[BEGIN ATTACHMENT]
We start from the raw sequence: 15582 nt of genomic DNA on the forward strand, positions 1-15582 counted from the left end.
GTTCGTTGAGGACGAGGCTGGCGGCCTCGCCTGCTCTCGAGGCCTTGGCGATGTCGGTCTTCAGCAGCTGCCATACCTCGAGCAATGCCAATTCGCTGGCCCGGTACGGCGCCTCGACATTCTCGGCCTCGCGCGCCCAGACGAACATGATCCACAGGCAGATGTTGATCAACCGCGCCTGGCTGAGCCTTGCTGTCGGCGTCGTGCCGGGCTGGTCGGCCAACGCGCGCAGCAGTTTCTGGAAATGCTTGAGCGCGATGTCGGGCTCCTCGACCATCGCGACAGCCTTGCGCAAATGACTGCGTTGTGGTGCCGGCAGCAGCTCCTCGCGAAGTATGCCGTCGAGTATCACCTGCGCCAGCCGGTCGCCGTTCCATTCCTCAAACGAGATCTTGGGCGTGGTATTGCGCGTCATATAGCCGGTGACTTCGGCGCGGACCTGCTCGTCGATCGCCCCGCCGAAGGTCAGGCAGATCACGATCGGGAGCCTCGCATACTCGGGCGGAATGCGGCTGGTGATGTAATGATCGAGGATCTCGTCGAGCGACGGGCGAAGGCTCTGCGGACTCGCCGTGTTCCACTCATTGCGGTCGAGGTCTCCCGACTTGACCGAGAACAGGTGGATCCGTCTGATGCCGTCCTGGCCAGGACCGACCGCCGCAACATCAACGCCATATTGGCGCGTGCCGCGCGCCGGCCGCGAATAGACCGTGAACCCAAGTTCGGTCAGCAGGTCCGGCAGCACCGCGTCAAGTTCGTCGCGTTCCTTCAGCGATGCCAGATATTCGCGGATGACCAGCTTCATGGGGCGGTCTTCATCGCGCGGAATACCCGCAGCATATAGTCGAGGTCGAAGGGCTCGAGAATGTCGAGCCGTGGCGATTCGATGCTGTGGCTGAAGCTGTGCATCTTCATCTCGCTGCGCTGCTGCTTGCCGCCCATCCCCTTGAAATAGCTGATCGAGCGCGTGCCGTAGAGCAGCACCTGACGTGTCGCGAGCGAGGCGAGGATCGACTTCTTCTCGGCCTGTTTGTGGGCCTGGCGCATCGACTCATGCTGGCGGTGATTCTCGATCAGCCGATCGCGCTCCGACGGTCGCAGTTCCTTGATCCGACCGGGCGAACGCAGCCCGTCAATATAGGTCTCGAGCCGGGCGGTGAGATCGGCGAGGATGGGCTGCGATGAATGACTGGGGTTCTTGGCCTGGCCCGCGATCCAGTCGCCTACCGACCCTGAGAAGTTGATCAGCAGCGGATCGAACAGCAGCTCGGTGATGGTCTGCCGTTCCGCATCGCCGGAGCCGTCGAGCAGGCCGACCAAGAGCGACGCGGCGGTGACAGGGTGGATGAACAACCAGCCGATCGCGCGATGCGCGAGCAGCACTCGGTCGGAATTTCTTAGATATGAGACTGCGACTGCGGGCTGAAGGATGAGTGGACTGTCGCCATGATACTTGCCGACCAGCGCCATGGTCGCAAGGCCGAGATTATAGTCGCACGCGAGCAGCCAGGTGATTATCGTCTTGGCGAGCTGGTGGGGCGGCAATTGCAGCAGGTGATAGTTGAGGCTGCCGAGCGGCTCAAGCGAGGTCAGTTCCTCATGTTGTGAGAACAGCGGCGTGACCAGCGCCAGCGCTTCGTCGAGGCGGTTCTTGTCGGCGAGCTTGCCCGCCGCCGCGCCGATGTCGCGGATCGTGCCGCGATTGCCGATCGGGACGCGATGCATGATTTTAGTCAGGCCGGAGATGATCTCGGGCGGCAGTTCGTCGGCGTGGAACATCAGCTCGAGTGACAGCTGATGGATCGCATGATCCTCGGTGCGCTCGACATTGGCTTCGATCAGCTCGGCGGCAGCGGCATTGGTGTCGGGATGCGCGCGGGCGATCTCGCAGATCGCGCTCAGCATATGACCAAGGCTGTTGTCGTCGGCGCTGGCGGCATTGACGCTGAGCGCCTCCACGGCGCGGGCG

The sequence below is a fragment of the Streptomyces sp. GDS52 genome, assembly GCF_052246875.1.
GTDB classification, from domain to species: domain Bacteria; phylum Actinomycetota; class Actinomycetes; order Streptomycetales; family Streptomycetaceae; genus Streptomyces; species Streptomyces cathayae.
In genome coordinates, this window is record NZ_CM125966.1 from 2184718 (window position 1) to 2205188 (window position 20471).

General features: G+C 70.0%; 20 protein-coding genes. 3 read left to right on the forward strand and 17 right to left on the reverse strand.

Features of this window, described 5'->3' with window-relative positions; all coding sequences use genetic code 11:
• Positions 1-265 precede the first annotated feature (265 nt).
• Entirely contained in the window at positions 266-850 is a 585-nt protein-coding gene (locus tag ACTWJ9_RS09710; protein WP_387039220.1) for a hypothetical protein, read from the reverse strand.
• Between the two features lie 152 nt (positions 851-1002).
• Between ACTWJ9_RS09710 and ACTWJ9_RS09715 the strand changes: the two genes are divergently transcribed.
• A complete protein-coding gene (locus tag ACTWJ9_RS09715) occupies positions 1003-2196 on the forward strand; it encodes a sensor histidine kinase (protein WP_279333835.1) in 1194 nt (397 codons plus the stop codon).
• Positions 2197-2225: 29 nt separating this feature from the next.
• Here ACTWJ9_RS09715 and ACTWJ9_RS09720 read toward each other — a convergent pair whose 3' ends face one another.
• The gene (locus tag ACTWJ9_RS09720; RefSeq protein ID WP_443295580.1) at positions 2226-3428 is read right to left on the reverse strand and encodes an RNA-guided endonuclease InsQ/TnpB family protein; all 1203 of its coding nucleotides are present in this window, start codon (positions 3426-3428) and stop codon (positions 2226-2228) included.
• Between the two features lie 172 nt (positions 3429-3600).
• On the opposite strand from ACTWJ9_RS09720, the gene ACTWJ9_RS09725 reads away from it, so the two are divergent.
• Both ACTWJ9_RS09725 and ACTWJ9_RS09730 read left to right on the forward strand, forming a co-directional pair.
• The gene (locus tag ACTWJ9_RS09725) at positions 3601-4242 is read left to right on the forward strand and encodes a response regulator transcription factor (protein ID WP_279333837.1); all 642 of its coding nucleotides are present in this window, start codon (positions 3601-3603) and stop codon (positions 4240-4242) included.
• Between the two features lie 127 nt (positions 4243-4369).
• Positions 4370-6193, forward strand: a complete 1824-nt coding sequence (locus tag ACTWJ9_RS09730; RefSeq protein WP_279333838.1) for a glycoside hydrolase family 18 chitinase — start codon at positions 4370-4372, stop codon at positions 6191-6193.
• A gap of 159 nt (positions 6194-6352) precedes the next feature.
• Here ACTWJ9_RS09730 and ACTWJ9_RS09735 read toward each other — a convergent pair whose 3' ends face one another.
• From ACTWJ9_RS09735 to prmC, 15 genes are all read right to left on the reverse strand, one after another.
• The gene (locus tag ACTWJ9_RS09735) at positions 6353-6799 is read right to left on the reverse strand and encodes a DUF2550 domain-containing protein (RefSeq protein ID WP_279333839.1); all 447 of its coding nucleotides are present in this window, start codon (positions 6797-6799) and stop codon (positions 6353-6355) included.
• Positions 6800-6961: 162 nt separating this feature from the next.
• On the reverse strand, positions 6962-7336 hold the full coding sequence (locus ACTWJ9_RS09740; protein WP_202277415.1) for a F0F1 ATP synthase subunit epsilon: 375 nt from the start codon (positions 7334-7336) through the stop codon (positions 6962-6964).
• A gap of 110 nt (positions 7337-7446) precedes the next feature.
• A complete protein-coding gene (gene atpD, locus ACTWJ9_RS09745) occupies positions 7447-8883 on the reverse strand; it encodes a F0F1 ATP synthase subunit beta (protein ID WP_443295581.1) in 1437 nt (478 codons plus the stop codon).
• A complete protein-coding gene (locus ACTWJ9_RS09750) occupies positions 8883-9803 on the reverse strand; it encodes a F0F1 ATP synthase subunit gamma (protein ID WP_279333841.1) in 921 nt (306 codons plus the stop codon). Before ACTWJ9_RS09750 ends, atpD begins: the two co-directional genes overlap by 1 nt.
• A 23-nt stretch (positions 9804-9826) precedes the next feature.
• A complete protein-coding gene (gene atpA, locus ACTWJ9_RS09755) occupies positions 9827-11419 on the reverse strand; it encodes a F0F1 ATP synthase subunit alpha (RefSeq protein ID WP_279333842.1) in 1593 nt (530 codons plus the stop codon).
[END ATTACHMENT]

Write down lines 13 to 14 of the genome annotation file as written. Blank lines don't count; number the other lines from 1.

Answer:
• Positions 2197-2225: 29 nt separating this feature from the next.
• Here ACTWJ9_RS09715 and ACTWJ9_RS09720 read toward each other — a convergent pair whose 3' ends face one another.